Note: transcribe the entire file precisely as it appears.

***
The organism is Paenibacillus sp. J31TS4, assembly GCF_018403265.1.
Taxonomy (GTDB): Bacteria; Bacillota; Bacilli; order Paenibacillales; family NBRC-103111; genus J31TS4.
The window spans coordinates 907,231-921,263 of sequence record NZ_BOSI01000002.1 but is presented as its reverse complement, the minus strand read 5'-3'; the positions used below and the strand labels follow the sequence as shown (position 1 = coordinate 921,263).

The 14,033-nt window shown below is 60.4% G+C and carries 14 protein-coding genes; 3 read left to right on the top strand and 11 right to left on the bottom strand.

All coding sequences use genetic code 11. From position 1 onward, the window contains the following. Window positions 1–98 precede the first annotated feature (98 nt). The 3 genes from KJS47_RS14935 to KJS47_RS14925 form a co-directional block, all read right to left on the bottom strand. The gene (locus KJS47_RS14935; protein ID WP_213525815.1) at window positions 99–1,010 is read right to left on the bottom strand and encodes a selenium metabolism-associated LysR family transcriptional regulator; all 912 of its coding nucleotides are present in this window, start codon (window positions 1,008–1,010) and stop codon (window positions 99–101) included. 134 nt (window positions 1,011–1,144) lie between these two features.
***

The organism is Paenibacillus sp. J31TS4, assembly GCF_018403265.1.
Taxonomy (GTDB): Bacteria; Bacillota; Bacilli; order Paenibacillales; family NBRC-103111; genus J31TS4.
The window spans coordinates 907,231-921,263 of sequence record NZ_BOSI01000002.1 but is presented as its reverse complement, the minus strand read 5'-3'; the positions used below and the strand labels follow the sequence as shown (position 1 = coordinate 921,263).

The 14,033-nt window shown below is 60.4% G+C and carries 14 protein-coding genes; 3 read left to right on the top strand and 11 right to left on the bottom strand.

All coding sequences use genetic code 11. From position 1 onward, the window contains the following. Window positions 1–98 precede the first annotated feature (98 nt). The 3 genes from KJS47_RS14935 to KJS47_RS14925 form a co-directional block, all read right to left on the bottom strand. The gene (locus KJS47_RS14935; protein ID WP_213525815.1) at window positions 99–1,010 is read right to left on the bottom strand and encodes a selenium metabolism-associated LysR family transcriptional regulator; all 912 of its coding nucleotides are present in this window, start codon (window positions 1,008–1,010) and stop codon (window positions 99–101) included. 134 nt (window positions 1,011–1,144) lie between these two features.